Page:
The ruling in favor of Deutsche Bank comes after a controversial May 2020 judgment by the Italian Supreme Court in a similar case. The Italian court ruled in favor of the local authority, ruling that the exchange contract was inapplicable under Italian law and that the local authority in question did not have the legal capacity to enter into it.
The English High Court interpreted the decision of the Italian Supreme Court as being based on the principles of Italian contract law, as opposed to legal capacity. He did not find any major problem with the legal capacity of Italian local authorities to conclude exchanges.
Litigation expert Mike Hawthorne of Pinsent Masons, the law firm behind Out-Law, said the ruling meant English law exchanges with Italian local authorities remained enforceable in that jurisdiction despite the Supreme Court ruling. Italian.
“The contractual arguments of Italian law just don’t apply because the swaps were drafted under English law,” Hawthorne said.
The decision of the Italian Supreme Court in the dispute between the Banca Nazionale Del Lavoro and the municipality of Cattolica was the culmination of a long series of cases in Italy in which the Italian local authorities had raised various arguments in an attempt to escape pre-2008 interest rate swaps.
Hawthorne said there had been controversy in Italy over the impact of the Cattolica decision, as it was not clear whether it meant local authorities generally lacked the capacity to close trades, or that It is only in certain limited factual scenarios that the level of information provided by the bank in the sale renders the swap null. This controversy has led many local authorities in Italy to sue their banks to escape swaps which are currently costing them dearly.
Hawthorne said there is a two-track litigation strategy typically used for these cases, with local authorities suing the bank in Italy and the bank responding with a case in English courts. This strategy had put the English and Italian courts in a race to determine Cattolica’s impact on English law exchanges.
“There are a number of cases pending in English courts in which the consequences in Italian law of the Cattolica decision are hotly contested,” said Hawthorne.
Although in the Deutsche Bank case the High Court clarified whether swaps governed by English law remained binding, it did not rule on the legal capacity of Italian local authorities to enter into the swaps. Surprisingly to some Italian scholars, the English court said that, had it been required to decide the point, it might have decided that the Catholic ruling was wrong under Italian law.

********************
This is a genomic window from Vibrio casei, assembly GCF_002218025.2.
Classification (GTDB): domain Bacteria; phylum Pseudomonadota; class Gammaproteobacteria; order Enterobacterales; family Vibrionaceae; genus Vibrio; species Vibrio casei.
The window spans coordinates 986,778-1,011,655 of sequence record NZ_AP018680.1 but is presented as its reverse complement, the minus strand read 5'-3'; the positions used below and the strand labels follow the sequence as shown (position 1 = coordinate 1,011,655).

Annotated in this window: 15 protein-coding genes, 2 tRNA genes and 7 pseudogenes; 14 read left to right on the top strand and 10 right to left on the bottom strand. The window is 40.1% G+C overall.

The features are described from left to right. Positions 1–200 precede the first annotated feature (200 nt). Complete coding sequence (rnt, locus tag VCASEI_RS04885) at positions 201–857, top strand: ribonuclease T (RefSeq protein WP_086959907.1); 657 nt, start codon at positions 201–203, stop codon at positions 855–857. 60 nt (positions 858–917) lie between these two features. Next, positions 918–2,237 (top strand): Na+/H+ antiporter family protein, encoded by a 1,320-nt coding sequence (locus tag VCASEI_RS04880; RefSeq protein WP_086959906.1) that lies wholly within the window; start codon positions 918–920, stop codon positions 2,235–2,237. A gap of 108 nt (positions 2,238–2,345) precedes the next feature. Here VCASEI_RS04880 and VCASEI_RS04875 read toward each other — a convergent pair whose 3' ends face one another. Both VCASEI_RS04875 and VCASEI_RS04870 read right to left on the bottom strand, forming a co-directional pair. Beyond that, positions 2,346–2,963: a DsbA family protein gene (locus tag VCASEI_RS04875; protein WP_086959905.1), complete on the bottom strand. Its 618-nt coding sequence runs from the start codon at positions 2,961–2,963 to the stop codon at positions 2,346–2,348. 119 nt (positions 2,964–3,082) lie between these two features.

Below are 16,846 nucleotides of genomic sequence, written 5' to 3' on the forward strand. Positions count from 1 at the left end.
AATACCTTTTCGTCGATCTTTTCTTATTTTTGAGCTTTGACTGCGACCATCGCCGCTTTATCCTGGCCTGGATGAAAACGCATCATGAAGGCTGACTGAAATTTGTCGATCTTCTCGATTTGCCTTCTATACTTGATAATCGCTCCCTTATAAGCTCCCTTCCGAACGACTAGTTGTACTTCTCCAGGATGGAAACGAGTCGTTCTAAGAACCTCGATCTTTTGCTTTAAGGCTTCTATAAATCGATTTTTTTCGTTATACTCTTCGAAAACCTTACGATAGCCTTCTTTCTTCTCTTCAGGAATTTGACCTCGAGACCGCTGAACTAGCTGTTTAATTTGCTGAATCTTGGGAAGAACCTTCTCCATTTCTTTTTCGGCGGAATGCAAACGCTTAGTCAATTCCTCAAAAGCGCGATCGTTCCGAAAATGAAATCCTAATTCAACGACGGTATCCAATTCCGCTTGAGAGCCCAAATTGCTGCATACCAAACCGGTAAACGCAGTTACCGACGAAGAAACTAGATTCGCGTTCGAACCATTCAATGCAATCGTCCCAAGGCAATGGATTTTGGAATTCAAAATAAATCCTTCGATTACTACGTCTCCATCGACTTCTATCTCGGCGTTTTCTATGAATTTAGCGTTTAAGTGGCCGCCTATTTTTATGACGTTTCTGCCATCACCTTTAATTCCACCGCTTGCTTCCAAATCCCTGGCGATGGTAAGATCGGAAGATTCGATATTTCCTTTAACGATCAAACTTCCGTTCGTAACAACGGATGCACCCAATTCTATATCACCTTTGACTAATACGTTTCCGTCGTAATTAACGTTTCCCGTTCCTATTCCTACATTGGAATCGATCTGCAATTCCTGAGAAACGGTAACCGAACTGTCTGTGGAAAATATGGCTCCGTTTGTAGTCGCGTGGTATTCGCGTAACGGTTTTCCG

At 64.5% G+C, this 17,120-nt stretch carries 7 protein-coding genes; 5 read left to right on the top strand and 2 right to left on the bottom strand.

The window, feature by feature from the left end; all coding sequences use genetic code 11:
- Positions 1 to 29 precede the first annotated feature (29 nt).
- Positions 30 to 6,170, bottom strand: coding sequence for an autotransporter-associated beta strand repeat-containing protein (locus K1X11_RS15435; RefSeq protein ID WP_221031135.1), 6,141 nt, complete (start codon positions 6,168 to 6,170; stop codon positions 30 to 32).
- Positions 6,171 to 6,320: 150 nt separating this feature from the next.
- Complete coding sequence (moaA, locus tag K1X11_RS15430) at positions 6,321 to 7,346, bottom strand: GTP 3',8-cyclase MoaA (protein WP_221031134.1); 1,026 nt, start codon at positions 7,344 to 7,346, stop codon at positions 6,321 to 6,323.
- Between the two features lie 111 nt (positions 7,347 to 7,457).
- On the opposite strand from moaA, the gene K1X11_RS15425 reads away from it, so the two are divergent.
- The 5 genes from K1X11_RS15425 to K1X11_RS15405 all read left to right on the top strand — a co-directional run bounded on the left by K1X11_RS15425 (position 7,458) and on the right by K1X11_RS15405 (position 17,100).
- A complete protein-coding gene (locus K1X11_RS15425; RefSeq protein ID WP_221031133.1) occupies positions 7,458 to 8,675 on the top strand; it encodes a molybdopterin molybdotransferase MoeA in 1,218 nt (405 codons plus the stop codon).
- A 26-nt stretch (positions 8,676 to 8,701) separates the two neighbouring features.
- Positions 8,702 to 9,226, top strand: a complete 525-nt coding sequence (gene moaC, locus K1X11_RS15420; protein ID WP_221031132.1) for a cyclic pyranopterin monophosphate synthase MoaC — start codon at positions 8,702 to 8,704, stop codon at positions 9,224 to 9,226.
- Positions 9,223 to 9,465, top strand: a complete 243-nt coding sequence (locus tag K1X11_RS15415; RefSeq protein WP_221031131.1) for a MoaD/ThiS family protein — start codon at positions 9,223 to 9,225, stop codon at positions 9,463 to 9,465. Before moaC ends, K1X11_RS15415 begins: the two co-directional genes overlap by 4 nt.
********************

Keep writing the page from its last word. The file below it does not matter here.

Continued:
As a fallback position, Deutsche Bank argued that the local authority, Comune di Busto Arsizio, could not escape its obligations, even if it did not have the capacity to complete the exchange. Indeed, Busto Arsizio had told the bank when entering into the swap that she in fact had the legal capacity to do so.
A previous case in 2014 between Credit Suisse and a Dutch social housing association, Vestia, set a precedent for capacity. In that case, the judge concluded that Vestia had entered into transactions without having the capacity to do so, but the framework contract under which the swaps were concluded remained valid, and in the framework contract, the association had declared to the Credit Suisse that it was able to enter into these contracts.
The judge in the Deutsche Bank case, Madam Justice Cockerill, said that if the problem had arisen, she would not have wanted to follow the Vestia decision. She said: “The doctrine is a doctrine which has been established on a very narrow basis and has not yet received the approval of the Supreme Court. There are concerns expressed in academic commentaries about its principled basis and capacity for unchecked growth. “
Hawthorne said he expects the capacity argument to continue in other disputes.
“There are a number of similar cases pending, and the local authorities in those cases will no doubt try to find a way to reopen the capacity argument one way or another. This is a compelling argument to them because, if they could win the point, it would open up claims to get back all the money they have paid the banks over the years. At that point, we would finally have a path to an appeal judgment on Vestia’s arguments, ”said Hawthorne.